One word summed up the main theme to emerge Wednesday from the Juan F. Luis Hospital Board of Directors meeting.
As a matter of fact, Chief Financial Officer Deepak Bansal said the word three times consecutively kicking off his financial report, noting it’s what the financially strapped hospital needs more than anything.
“Capital, capital, capital,” Bansal said. “We are in dire need of capital.”
On a positive note, Bansal reported that for the sixth straight month, Luis Hospital had a positive cash flow or EBITDA (earnings before interest, taxes, depreciation and amortization) of $293,957 for the month of August.
For Fiscal Year 2012, however, he said the hospital’s EBITDA was negative $5,728,000. But Bansal pointed out that through the same amount of time in FY11, the hospital’s EBITDA was negative $9,945,000.
“There has been a positive change of four million-plus dollars and that’s a significant number,” he said. “But it’s obviously not enough to take us out of the woods.”
Bansal also said gross revenues for FY12 and the month of August were both significantly higher in comparison to the previous year. Bansal reported a 52 percent increase for the month compared to the previous August and a 40.1 percent increase for the year compared to the same amount of time in 2011.
But Bansal added that the hospital only had enough cash-on-hand to operate its accounts with for about two days. He said AAA-rated hospitals usually have enough cash on hand for 100 days.
At least 40 days of cash on hand is needed to “be healthy,” he said. “Ours is 1.94.”
Board member Joyce Heyliger asked Bansal to translate what that number meant when it came to the quality of care a patient might receive.
“If there are some critical medicines or pharmaceuticals or critical supplies that we need,” he said. “Quite a few of our vendors have us on credit hold.” Bansal said the hospital is having to go out and purchase these medicines with cash “and it poses a huge difficulty just juggling it.”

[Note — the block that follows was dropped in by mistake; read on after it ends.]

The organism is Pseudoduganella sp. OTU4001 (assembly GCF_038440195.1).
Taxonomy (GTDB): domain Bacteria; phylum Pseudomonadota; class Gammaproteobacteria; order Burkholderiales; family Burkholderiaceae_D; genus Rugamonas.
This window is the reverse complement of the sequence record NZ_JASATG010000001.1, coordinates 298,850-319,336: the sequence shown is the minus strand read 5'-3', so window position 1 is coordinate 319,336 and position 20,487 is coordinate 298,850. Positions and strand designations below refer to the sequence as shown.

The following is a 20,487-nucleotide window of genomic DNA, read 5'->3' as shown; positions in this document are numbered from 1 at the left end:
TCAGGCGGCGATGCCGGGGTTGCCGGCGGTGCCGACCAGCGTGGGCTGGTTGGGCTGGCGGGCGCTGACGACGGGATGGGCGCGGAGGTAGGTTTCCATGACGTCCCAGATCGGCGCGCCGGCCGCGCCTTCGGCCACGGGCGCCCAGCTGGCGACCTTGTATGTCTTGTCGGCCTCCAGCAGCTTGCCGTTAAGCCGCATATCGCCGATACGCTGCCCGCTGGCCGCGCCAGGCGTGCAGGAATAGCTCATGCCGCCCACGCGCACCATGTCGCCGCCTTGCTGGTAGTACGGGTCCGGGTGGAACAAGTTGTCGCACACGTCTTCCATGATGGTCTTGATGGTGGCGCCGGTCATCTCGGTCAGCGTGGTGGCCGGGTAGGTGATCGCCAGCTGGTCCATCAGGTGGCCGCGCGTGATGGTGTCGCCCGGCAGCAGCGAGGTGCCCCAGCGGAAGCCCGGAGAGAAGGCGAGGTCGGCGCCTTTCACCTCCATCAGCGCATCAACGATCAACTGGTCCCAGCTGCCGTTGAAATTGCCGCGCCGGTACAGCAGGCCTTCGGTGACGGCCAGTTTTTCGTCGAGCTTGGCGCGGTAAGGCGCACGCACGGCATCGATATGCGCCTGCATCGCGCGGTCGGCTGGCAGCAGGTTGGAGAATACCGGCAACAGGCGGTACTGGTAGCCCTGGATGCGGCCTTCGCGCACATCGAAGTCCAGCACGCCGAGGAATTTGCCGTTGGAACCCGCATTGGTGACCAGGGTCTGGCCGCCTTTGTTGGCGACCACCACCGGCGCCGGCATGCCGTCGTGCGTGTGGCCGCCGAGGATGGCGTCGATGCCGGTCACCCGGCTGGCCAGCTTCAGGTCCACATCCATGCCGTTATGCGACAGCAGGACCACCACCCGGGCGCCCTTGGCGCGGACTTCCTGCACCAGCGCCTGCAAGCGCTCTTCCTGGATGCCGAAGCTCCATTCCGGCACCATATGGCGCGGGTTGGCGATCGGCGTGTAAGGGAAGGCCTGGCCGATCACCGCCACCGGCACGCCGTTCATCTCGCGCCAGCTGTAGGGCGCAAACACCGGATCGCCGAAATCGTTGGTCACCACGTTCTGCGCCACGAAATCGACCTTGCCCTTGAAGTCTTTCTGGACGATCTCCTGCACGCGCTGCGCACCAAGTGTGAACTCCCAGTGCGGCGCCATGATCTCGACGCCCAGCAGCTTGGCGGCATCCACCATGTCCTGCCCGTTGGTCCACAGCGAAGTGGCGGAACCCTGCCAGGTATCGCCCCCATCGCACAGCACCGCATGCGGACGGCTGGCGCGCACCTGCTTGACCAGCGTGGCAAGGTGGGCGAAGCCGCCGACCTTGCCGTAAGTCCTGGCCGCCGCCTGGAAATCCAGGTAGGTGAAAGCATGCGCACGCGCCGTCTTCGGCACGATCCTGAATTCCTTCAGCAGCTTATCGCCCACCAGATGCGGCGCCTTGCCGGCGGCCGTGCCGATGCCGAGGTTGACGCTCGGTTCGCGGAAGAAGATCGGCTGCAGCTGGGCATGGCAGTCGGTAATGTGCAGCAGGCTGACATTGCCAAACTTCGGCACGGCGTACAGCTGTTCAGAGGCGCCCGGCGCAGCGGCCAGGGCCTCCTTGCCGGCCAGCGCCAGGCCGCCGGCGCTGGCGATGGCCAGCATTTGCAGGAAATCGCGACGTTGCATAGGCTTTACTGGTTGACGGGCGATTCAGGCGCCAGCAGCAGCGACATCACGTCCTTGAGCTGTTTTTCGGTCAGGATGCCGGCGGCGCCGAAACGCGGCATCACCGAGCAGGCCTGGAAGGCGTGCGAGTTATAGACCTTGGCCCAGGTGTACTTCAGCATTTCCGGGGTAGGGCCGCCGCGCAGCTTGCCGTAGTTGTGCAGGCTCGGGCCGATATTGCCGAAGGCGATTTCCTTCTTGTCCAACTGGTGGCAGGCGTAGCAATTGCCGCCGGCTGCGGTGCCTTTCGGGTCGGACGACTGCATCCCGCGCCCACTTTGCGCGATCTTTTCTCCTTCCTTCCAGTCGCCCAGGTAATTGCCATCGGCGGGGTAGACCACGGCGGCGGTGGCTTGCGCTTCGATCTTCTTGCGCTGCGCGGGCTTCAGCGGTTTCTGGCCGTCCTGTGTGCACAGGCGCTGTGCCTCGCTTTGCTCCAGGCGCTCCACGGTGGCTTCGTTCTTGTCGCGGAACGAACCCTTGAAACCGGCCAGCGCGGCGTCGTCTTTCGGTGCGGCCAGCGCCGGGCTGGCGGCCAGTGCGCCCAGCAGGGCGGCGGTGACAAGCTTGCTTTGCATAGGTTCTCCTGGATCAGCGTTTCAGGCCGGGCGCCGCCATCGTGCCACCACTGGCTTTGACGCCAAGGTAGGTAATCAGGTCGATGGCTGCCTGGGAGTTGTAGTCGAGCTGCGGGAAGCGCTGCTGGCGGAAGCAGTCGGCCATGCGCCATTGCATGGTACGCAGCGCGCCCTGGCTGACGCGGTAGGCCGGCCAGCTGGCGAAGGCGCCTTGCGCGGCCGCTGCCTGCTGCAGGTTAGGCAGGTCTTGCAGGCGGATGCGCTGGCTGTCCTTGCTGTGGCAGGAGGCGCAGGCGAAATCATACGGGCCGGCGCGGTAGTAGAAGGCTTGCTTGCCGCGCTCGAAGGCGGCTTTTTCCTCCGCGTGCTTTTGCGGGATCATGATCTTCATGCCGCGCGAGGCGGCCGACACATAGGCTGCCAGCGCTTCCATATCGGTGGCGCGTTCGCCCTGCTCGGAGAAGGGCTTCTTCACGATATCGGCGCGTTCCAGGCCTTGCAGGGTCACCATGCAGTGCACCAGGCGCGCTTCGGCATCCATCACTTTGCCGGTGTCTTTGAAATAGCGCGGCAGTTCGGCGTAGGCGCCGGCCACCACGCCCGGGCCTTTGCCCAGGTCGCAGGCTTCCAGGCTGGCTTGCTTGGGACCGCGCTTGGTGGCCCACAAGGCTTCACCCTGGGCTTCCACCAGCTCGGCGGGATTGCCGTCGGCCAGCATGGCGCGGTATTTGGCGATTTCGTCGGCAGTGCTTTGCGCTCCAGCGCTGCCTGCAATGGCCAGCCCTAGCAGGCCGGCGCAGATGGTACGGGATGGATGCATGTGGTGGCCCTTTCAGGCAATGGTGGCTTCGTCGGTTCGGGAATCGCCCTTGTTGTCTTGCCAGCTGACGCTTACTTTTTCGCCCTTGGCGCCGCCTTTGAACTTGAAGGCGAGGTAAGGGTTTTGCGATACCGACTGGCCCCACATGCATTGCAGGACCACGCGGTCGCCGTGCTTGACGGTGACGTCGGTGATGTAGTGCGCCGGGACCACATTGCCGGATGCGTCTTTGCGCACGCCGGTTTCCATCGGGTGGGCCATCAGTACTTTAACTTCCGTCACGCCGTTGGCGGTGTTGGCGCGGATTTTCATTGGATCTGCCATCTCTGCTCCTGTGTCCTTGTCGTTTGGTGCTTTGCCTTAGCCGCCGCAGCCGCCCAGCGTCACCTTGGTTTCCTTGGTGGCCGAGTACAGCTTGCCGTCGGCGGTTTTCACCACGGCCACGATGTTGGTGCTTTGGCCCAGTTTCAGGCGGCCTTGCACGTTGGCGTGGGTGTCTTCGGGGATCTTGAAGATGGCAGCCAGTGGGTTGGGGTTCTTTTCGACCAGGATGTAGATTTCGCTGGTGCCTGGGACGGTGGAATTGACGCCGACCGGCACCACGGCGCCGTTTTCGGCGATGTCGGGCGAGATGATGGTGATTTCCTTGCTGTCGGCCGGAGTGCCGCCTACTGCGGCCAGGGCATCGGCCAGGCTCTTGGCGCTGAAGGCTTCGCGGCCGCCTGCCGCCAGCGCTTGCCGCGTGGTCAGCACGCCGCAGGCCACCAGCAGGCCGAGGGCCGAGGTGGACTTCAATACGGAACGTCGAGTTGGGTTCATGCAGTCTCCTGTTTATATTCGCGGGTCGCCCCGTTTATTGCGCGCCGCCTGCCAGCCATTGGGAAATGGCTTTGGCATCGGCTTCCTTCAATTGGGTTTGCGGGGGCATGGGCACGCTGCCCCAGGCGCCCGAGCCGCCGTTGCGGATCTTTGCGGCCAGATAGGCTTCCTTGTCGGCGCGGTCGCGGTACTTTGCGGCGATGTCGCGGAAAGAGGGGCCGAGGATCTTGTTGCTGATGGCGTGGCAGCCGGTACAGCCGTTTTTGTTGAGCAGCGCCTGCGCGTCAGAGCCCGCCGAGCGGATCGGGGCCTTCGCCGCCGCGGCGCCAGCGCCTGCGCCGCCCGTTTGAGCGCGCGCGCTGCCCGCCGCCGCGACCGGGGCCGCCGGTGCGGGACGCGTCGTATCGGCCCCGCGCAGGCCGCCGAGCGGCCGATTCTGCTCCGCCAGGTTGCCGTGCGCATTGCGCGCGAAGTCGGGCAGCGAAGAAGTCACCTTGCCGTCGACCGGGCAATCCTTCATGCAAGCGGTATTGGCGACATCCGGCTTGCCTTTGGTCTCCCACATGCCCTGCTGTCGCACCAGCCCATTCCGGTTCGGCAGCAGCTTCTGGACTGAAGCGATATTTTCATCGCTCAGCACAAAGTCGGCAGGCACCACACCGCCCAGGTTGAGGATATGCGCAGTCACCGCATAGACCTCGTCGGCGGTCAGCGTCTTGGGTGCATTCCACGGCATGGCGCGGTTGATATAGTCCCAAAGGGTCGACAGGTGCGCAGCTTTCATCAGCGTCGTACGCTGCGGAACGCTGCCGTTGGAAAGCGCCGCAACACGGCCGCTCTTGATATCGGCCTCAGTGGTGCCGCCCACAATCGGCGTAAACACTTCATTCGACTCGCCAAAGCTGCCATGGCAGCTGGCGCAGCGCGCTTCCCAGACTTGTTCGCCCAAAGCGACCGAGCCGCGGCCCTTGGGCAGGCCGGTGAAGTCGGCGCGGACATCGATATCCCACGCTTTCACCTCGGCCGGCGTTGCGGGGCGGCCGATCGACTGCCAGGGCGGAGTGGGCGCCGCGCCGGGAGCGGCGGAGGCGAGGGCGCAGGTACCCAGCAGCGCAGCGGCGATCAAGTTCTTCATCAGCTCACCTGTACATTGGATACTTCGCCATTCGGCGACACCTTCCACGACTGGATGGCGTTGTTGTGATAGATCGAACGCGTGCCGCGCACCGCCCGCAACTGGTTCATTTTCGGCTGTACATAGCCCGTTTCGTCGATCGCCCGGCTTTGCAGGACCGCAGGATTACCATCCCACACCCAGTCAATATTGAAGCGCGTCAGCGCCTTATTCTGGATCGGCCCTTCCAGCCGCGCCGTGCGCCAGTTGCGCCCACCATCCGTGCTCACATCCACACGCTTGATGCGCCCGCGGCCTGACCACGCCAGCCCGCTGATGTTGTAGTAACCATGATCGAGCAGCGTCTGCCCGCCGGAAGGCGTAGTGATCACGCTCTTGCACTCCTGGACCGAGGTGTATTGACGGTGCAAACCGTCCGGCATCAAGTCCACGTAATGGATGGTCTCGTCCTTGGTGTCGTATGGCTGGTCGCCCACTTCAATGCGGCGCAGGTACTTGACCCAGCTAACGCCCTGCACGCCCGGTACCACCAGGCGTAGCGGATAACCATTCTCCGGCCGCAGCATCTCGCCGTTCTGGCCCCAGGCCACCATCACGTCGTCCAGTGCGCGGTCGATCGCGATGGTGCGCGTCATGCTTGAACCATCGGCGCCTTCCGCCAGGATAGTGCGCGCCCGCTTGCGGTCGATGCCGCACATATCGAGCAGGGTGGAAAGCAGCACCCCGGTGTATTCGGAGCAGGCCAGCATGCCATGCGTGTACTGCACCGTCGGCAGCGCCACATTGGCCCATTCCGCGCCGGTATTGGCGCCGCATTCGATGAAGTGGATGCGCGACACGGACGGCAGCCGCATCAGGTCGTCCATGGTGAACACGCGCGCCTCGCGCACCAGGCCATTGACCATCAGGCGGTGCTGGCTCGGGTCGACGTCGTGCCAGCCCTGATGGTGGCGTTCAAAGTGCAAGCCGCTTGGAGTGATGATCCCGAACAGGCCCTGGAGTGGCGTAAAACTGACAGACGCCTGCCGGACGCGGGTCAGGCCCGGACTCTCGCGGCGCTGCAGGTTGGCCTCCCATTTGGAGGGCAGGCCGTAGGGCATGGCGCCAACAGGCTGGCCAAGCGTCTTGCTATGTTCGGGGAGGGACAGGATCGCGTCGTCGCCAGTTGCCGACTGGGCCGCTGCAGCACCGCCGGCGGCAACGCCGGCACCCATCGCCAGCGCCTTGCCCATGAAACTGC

“To deliver quality patient care, we absolutely need capital, capital, capital. We’re trying very hard to increase our revenues,” he said.
To that end, Bansal and the finance committee proposed adding a $2,000 set-up fee to all surgeries that take place in Luis Hospital’s operating room.
“We don’t have such a set-up fee as is the case in many hospitals in the United States,” he said. “If it’s not a set-up fee then they have the first minutes of the use of the operating room at a much higher rate than the second hour, for example, to make sure you cover your basic costs, to make sure you cover your overhead. We simply have left that money on the table.”
He said, based on the 2,521 procedures performed in Luis Hospital’s operating room in FY11, the one change would account for an additional $5 million in gross revenue.
Board member Imelda Dizon said the additional $5 million in revenue didn’t reflect reality.
“You’re assuming that with each procedure we can collect the money, when we all know that maybe half of the patients we see don’t have insurance,” Dizon said.
“Just because we can’t collect it doesn’t mean we shouldn’t bill for it,” Bansal added.
Dizon countered the proposal and suggested the fee only be $1,000.
“I know we need capital but we have to be sensitive also for people in the community,” she said.
The board ended up going with Bansal’s $2,000 recommendation.
“At the end of the day, this is collecting from insurance companies,” he said.
In an attempt to give some relief to the uninsured and self-paying patient, the board did provide relief in a separate measure it passed. Simply put, when a self-pay patient paid 60 percent of their gross bill, they’d immediately have 40 percent deducted.
“We’re giving them a discount when the money is collected,” Bansal said. “This will essentially put them on par with the insurance companies.”
“This shows the willingness of the Board to care for the little person who doesn’t have insurance,” Bansal said.
In other business, pediatrician Dr. Anthony Ricketts participated as the board’s newest member, serving as its new physician representative.